The apparent ease with which Mozart created masterpieces was not a characteristic of Johannes Brahms but how could anyone follow in Beethoven’s titanic footsteps? When asked why he had not written a symphony, Brahms lamented, “You have no idea how it feels to hear behind you the tramp of a giant like Beethoven.” It took twenty years of trial and error before he completed his first symphony at age 43. Embracing and expanding upon Beethoven’s symphonic expertise, Brahms created a masterpiece which garnered him a spot in the 3 Big Bs – Bach, Beethoven and Brahms, each with a singular voice reflective of the changing world around them. Brahms symphony is a brilliant example of the extroverted emotionalism of the period of Romanticism.

Combining Mozart and Brahms in one concert will reveal a study in contrasts and musically illuminate the dramatic changes for humankind during the hundred-year-period from 1775 to 1875.

A Concert You Don’t Want to Miss

Marlene’s Musings
September, 2013

It has been a fabulous summer!

I have been to a few music festivals, conducted lots of repertoire, met fantastic musicians and learned a ton. But, I miss the WSO and really look forward to getting back on the podium in front of those great musicians who are also some of the greatest people on the planet.

TonyMarleneWebsiteOur first rehearsal is coming up on September 22, 2013. ALL DVORAK! Antonin and Tony – that’s our title for this concert. Tony Ross, principal cellist of MN Orchestra, will play Dvorak’s cello concerto – arguably the most famous of the genre. I can’t wait!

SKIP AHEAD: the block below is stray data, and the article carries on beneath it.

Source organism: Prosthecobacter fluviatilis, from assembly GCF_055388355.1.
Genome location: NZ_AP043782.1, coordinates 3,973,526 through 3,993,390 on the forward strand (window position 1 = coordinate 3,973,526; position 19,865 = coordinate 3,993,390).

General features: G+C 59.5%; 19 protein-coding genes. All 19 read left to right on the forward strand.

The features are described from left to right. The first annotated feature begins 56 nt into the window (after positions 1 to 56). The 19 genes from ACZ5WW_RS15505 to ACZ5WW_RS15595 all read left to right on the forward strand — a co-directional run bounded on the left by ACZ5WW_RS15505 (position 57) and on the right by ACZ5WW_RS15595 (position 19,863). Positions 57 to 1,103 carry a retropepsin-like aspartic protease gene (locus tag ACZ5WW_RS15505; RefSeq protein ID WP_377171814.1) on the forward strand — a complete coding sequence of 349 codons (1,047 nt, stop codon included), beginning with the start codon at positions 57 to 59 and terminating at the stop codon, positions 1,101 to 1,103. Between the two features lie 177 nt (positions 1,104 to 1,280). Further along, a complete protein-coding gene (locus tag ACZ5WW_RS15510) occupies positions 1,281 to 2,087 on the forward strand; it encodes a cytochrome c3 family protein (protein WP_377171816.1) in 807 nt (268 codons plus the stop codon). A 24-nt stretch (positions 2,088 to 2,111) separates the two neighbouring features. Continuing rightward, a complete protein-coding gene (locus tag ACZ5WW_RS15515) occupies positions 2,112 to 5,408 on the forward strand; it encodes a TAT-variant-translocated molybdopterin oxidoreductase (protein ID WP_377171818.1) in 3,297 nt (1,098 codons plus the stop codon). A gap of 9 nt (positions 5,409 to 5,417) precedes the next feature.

I’ve wanted to program The Noon Witch for a long time. The music tells the story of an unruly little boy whose mother scolds him and threatens that if he doesn’t cease and desist his annoying behavior, the noon witch will take him away. The boy’s behavior is portrayed by agitated and dissonant oboes, and 12 chimes signal the coming of the witch. I don’t want to reveal too much but even without the story the music is brilliant!

Dvorak’s 16 Slavonic Dances were the pieces that made him a household name. We will be doing #9 which opens with the sounds of a raucous party in the Bohemian countryside. The middle section, in the minor key, presents a reflective, mournful melody. Then we return to the fun of the folk music for which Dvorak was fiercely proud.

This is a concert you don’t want to miss.

2013-14 Pre-Season Highlights

Marlene’s Musings
August, 2013

Even though the full orchestra does not rehearse during the summer, members remain active serving the community of Wayzata. Here are the pre-season highlights from this season, and thank you to all the musicians that donated their time and talents to make this possible!